Tuesday, 21 October 2014

Guest post : By your side, always

By Jagdesh Singh

It was dusk. He sat there, staring at the wall in front of him, her framed portrait looking wistfully towards infinity. It was a hand drawn portrait. The prayers emanated softly from his smartphone, by a faceless man with the calmness of a still wintery night accompanied by the sitar and the tabla. He nods ever so slightly as he understands and recognizes the verses being recited in a song like manner. He then picks up his half filled glass of bourbon whiskey with his left hand, originally on the rocks but the ice now melted, and sips it.

The air-condition unit hummed.
The traffic outside was still a notch higher than just being audible in the completely closed room.
The ceiling fan was at its lowest speed, a tiny creak from it like the sound of a mouse you typically hear in the attic repeats itself.

She was breathing hard, lying on the bed, angled such that she could straddle the pillow under her left thigh, avoiding her back to rest on the firm yet comfortable mattress. Her left arm outstretched a little as he continued to stroke her arm softly. Her contorted face displayed discomfort. Her voice was very soft as she complained to him about her stomach being bloated, causing more distress to her back as her muscles stretched slightly more.

He continues to stroke her arm as softly as he has been. He didn't answer her.
Perhaps, he hoped the medicine she had just taken would slowly take into effect and she would slowly ease into slumber.

Seeing my father touch my mother in such an intimate manner was very rare in all my 40 years of existence. In fact, displays of affection was something rather scoffed at by him, even with his offspring. A firm handshake with me for any good news would suffice, from doing well at studies to the birth of my 3 daughters. It wasn't phobia of the human touch. Rather, his hardened life as a child and teenager conditioned him and his siblings to be such, affectionate displays were luxurious in nature.

My sister was Papa's girl and he dotted over her well late into her teens. Overbearing at times but always justified in his mind. Still, a hug for her was reserved on her wedding day. Anything additional would've been in more private circumstances.

Pain management or palliative management for her was tantamount to us. It was tantamount to him more. He is now almost a shell of his former self. From being a man so proud, almost arrogantly, of his emotional strength that never affects his judgment and character, to a man constantly on the brink of breaking down. That hard and rough surface of his, of emotions, have been stripped down to this shell that exposes a man tortured with horror and sadness. Horror and sadness from helplessly seeing her transform from a zestful woman of life and vigor, of one that smiled to the world at every single good or bad moment throughout her life, to an anxious depressed shadow, wilting like a plucked flower within so little time.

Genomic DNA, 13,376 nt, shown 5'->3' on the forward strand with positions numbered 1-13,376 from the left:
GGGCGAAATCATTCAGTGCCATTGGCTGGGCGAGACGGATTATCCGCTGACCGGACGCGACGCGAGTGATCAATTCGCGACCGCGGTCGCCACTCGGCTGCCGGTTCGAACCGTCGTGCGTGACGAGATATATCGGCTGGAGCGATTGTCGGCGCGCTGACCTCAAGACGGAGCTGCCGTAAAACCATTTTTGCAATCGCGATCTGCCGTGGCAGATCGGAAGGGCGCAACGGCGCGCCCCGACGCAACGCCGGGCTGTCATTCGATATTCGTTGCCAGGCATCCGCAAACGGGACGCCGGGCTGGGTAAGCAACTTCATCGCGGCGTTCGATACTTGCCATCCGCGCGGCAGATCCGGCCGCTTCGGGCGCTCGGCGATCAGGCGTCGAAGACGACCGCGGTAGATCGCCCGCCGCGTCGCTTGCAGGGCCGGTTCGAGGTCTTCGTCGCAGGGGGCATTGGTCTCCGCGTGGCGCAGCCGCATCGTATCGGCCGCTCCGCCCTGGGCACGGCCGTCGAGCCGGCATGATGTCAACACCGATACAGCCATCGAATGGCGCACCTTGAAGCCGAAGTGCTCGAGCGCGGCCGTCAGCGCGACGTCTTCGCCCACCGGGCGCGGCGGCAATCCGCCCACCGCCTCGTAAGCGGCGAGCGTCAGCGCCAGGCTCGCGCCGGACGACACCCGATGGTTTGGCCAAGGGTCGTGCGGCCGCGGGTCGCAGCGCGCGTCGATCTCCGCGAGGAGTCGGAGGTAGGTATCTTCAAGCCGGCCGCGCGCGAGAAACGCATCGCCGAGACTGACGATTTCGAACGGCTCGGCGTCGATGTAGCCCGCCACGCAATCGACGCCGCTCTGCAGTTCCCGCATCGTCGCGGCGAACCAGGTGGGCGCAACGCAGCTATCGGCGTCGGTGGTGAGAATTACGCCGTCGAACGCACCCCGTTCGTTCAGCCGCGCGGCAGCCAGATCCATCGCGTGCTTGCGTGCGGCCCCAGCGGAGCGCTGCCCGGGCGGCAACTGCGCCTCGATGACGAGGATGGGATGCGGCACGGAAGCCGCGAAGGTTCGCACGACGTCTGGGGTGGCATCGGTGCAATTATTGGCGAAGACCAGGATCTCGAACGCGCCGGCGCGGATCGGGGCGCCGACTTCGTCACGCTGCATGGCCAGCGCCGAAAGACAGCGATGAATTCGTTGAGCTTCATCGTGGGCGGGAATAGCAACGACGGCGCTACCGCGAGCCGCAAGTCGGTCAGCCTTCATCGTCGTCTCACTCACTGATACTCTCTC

They've been at each other's side for half a century now. She was the shy girl merely old enough to graduate from proper secondary school. He was the brash and straightforward young engineer working for the Public Works Department in the government. Both were enthralled with possibilities and promises of a decade old country, proud with their newly achieved independence from the British Empire. Elvis Priestly was king. The Beatles were the new British Empire. All these years and they've become darlings to everyone that have come to love their warmth and hospitality. Every one of their friends knew them to be 'them', a couple, one was always associated with the other, never alone in any scenario that life offered them.

And now, he stares at a near future of him no more with her by his side. To joke and laugh about others' idiosyncrasies. To travel and marvel. To spoil the grandchildren.

And so, this poignant moment that I happen to witness of him touching her and caressing her, was a slight jolt to my senses. The weight of what I was witnessing slowly bore down on my shoulders manifesting in me hunching forward. This is her deathbed, I thought to myself. That's what they, whoever they are, mean by being at the deathbed.


About the author:
Jagdesh Singh blogs at Incoherent Ramblings and his words can be seen at The Tomkins Times, Anfieldindex, LFC Day Trippers and We are Liverpool.  


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2 comments:

  1. I was going to save this to read later. Then two, three words caught me. A sentence. I was drawn in by the beauty of the language, the simple picture of a life event that demanded my immediate attention. It was a wonderful, poignant read. Thank you.

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